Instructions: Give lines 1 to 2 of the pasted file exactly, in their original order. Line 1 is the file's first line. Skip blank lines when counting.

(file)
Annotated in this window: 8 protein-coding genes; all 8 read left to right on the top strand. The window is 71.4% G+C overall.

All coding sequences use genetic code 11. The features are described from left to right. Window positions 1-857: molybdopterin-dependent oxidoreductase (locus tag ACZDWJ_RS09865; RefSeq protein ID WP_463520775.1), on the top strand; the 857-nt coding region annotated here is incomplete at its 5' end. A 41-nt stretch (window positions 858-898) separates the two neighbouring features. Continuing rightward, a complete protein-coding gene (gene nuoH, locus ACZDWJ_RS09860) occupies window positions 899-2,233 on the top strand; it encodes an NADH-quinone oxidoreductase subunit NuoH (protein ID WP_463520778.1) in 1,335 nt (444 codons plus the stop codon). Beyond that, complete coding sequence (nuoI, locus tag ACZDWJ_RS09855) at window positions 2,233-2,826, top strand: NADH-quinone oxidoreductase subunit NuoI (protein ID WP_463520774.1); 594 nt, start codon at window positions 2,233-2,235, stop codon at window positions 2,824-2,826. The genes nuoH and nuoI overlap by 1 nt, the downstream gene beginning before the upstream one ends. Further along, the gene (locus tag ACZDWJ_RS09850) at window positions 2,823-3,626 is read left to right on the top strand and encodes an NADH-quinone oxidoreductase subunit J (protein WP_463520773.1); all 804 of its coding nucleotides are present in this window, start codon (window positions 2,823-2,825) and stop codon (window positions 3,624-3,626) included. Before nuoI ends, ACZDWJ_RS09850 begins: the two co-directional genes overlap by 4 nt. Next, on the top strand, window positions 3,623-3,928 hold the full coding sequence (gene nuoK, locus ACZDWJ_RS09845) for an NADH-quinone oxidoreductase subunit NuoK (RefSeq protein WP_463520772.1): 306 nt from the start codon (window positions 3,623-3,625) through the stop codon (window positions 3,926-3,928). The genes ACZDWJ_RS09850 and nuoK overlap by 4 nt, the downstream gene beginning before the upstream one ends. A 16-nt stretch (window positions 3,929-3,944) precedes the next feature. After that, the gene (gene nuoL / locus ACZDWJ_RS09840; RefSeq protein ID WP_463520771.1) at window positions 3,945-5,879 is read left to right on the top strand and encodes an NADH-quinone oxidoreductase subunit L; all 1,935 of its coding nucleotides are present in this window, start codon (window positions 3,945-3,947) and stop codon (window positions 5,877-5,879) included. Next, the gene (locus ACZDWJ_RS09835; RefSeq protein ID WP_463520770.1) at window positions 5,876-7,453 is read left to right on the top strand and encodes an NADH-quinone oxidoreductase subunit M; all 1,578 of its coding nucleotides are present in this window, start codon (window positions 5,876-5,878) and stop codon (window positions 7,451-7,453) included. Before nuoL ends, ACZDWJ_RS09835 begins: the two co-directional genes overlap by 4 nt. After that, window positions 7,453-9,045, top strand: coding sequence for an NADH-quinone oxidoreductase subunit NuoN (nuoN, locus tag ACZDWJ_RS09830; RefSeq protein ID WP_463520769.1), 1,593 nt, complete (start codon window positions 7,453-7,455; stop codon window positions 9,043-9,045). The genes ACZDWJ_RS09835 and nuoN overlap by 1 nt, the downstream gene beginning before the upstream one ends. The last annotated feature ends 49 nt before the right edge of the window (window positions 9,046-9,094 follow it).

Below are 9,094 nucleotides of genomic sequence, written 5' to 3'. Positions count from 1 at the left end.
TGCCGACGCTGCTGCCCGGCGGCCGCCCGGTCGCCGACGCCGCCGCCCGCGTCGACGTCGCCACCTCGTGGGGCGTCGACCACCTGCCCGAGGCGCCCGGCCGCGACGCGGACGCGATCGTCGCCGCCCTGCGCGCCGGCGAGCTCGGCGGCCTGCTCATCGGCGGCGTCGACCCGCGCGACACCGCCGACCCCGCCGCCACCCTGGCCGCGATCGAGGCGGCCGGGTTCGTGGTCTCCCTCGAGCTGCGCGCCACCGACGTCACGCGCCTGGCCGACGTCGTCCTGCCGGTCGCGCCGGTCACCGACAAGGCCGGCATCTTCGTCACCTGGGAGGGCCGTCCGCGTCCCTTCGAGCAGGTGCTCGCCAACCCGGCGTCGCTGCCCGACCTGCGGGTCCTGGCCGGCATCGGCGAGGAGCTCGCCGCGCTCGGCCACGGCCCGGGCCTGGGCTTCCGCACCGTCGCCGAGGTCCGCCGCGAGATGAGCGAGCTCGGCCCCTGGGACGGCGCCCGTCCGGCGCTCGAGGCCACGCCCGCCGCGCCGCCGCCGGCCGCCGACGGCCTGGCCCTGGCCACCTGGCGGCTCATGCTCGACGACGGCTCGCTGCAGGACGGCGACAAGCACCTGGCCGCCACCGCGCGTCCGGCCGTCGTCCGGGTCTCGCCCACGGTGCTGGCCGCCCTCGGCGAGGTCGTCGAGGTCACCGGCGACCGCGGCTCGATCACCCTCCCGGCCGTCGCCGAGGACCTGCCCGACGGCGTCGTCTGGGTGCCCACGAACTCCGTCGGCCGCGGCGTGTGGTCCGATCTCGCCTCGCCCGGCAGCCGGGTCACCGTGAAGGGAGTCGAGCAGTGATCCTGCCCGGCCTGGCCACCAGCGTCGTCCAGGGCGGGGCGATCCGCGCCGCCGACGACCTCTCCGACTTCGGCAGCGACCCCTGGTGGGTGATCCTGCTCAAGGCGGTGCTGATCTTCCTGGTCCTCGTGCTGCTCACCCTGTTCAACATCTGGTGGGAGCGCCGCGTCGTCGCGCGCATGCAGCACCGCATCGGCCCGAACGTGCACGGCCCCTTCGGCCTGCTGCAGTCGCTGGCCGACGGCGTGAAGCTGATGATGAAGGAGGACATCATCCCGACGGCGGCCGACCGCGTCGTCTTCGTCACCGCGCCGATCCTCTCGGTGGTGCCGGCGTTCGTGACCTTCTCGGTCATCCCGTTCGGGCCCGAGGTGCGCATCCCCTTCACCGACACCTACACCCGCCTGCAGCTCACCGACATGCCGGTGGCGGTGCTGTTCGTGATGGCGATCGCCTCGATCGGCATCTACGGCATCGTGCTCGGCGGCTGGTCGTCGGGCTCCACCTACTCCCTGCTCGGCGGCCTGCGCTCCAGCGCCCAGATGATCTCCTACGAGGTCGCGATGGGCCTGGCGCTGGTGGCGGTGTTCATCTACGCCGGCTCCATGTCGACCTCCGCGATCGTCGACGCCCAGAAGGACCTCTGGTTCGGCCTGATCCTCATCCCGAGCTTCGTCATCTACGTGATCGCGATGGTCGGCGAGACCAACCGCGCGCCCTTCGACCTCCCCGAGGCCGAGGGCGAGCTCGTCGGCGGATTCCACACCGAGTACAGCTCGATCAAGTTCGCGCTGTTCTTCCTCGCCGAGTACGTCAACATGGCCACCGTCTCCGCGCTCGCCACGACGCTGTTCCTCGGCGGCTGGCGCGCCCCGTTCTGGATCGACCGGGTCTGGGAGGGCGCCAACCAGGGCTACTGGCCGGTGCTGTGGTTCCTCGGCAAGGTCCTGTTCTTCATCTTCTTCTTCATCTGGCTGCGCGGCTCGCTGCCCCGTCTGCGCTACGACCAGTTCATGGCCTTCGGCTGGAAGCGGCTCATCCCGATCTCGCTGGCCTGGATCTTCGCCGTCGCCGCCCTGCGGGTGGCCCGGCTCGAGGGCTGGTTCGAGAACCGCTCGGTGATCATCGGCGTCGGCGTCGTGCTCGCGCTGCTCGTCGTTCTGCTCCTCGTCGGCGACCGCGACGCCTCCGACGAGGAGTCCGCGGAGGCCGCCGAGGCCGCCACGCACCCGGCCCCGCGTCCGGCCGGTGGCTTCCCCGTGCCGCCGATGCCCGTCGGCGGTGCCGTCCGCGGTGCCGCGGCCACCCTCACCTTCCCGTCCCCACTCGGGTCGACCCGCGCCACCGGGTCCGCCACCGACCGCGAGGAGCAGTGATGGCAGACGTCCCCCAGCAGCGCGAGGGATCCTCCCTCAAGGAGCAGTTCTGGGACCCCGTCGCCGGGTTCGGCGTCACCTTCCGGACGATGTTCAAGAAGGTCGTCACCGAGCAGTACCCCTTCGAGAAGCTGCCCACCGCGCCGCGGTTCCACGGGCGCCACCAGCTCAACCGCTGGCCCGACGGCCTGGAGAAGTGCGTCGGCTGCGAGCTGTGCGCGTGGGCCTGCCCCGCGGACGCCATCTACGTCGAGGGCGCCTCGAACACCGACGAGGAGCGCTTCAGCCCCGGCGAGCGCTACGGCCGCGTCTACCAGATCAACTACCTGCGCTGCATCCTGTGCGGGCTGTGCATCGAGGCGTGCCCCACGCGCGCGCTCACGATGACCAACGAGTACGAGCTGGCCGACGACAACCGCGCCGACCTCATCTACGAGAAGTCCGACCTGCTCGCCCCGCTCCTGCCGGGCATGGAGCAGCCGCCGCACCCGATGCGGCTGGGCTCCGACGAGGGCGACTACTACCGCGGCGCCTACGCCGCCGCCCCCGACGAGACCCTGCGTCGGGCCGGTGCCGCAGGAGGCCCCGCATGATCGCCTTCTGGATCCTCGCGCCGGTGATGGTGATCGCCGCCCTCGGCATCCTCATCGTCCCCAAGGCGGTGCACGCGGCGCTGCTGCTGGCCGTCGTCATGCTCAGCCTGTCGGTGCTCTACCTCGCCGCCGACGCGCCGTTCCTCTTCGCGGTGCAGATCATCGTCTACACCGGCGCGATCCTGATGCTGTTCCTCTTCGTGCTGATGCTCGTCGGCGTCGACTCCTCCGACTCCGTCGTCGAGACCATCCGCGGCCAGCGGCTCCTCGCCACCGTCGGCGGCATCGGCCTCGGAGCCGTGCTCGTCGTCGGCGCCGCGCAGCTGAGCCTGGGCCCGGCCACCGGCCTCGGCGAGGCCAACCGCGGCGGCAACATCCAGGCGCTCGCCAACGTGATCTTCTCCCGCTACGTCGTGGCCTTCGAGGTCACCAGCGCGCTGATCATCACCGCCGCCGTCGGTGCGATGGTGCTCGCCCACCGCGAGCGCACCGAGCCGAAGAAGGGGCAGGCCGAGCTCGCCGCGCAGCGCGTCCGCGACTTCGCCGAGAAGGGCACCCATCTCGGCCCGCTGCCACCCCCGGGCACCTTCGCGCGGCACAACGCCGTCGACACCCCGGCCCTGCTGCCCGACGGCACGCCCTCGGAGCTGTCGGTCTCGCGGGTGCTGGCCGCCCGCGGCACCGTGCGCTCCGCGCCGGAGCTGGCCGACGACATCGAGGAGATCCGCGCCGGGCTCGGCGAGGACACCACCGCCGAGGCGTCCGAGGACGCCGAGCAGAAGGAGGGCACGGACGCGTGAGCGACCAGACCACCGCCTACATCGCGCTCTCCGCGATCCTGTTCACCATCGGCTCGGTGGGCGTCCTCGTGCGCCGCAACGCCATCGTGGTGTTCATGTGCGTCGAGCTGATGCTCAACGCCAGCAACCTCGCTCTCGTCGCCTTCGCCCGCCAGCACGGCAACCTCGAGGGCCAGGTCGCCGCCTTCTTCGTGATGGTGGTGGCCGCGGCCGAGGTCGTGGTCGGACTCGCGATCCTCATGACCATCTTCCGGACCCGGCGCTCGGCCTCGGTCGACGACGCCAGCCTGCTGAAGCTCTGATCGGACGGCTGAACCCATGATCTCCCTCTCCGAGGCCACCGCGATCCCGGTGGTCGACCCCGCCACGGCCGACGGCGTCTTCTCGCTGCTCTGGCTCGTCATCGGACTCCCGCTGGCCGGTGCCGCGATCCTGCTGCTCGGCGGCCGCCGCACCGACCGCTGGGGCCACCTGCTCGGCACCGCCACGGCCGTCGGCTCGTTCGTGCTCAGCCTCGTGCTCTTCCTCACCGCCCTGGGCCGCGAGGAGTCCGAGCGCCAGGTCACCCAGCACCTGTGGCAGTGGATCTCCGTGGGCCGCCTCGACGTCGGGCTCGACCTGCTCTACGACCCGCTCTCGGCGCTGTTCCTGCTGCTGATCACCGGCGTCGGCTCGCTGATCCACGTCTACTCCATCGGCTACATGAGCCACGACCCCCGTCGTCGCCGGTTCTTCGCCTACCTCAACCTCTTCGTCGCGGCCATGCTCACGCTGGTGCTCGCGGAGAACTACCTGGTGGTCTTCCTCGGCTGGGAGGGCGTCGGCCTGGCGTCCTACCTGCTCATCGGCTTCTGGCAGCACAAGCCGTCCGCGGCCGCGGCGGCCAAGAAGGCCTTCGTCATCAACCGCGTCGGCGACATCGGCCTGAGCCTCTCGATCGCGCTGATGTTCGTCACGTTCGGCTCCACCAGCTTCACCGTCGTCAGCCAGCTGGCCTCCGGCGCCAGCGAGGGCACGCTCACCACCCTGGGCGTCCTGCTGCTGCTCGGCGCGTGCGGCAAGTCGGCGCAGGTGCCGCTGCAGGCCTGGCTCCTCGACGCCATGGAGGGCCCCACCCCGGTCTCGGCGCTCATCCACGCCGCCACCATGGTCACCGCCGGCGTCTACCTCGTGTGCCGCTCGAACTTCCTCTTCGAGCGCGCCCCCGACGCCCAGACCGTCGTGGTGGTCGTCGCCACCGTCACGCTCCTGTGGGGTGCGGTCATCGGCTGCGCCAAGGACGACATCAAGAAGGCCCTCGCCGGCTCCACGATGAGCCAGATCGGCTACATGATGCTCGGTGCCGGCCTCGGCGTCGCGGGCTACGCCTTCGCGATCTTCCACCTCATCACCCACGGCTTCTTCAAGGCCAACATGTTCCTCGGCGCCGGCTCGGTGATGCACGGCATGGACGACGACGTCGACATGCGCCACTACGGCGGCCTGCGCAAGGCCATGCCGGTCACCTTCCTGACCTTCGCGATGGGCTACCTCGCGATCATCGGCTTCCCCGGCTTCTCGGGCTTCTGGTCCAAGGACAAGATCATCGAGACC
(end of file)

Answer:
Annotated in this window: 8 protein-coding genes; all 8 read left to right on the top strand. The window is 71.4% G+C overall.

All coding sequences use genetic code 11. The features are described from left to right. Window positions 1-857: molybdopterin-dependent oxidoreductase (locus tag ACZDWJ_RS09865; RefSeq protein ID WP_463520775.1), on the top strand; the 857-nt coding region annotated here is incomplete at its 5' end. A 41-nt stretch (window positions 858-898) separates the two neighbouring features. Continuing rightward, a complete protein-coding gene (gene nuoH, locus ACZDWJ_RS09860) occupies window positions 899-2,233 on the top strand; it encodes an NADH-quinone oxidoreductase subunit NuoH (protein ID WP_463520778.1) in 1,335 nt (444 codons plus the stop codon). Beyond that, complete coding sequence (nuoI, locus tag ACZDWJ_RS09855) at window positions 2,233-2,826, top strand: NADH-quinone oxidoreductase subunit NuoI (protein ID WP_463520774.1); 594 nt, start codon at window positions 2,233-2,235, stop codon at window positions 2,824-2,826. The genes nuoH and nuoI overlap by 1 nt, the downstream gene beginning before the upstream one ends. Further along, the gene (locus tag ACZDWJ_RS09850) at window positions 2,823-3,626 is read left to right on the top strand and encodes an NADH-quinone oxidoreductase subunit J (protein WP_463520773.1); all 804 of its coding nucleotides are present in this window, start codon (window positions 2,823-2,825) and stop codon (window positions 3,624-3,626) included. Before nuoI ends, ACZDWJ_RS09850 begins: the two co-directional genes overlap by 4 nt. Next, on the top strand, window positions 3,623-3,928 hold the full coding sequence (gene nuoK, locus ACZDWJ_RS09845) for an NADH-quinone oxidoreductase subunit NuoK (RefSeq protein WP_463520772.1): 306 nt from the start codon (window positions 3,623-3,625) through the stop codon (window positions 3,926-3,928). The genes ACZDWJ_RS09850 and nuoK overlap by 4 nt, the downstream gene beginning before the upstream one ends. A 16-nt stretch (window positions 3,929-3,944) precedes the next feature. After that, the gene (gene nuoL / locus ACZDWJ_RS09840; RefSeq protein ID WP_463520771.1) at window positions 3,945-5,879 is read left to right on the top strand and encodes an NADH-quinone oxidoreductase subunit L; all 1,935 of its coding nucleotides are present in this window, start codon (window positions 3,945-3,947) and stop codon (window positions 5,877-5,879) included. Next, the gene (locus ACZDWJ_RS09835; RefSeq protein ID WP_463520770.1) at window positions 5,876-7,453 is read left to right on the top strand and encodes an NADH-quinone oxidoreductase subunit M; all 1,578 of its coding nucleotides are present in this window, start codon (window positions 5,876-5,878) and stop codon (window positions 7,451-7,453) included. Before nuoL ends, ACZDWJ_RS09835 begins: the two co-directional genes overlap by 4 nt. After that, window positions 7,453-9,045, top strand: coding sequence for an NADH-quinone oxidoreductase subunit NuoN (nuoN, locus tag ACZDWJ_RS09830; RefSeq protein ID WP_463520769.1), 1,593 nt, complete (start codon window positions 7,453-7,455; stop codon window positions 9,043-9,045). The genes ACZDWJ_RS09835 and nuoN overlap by 1 nt, the downstream gene beginning before the upstream one ends. The last annotated feature ends 49 nt before the right edge of the window (window positions 9,046-9,094 follow it).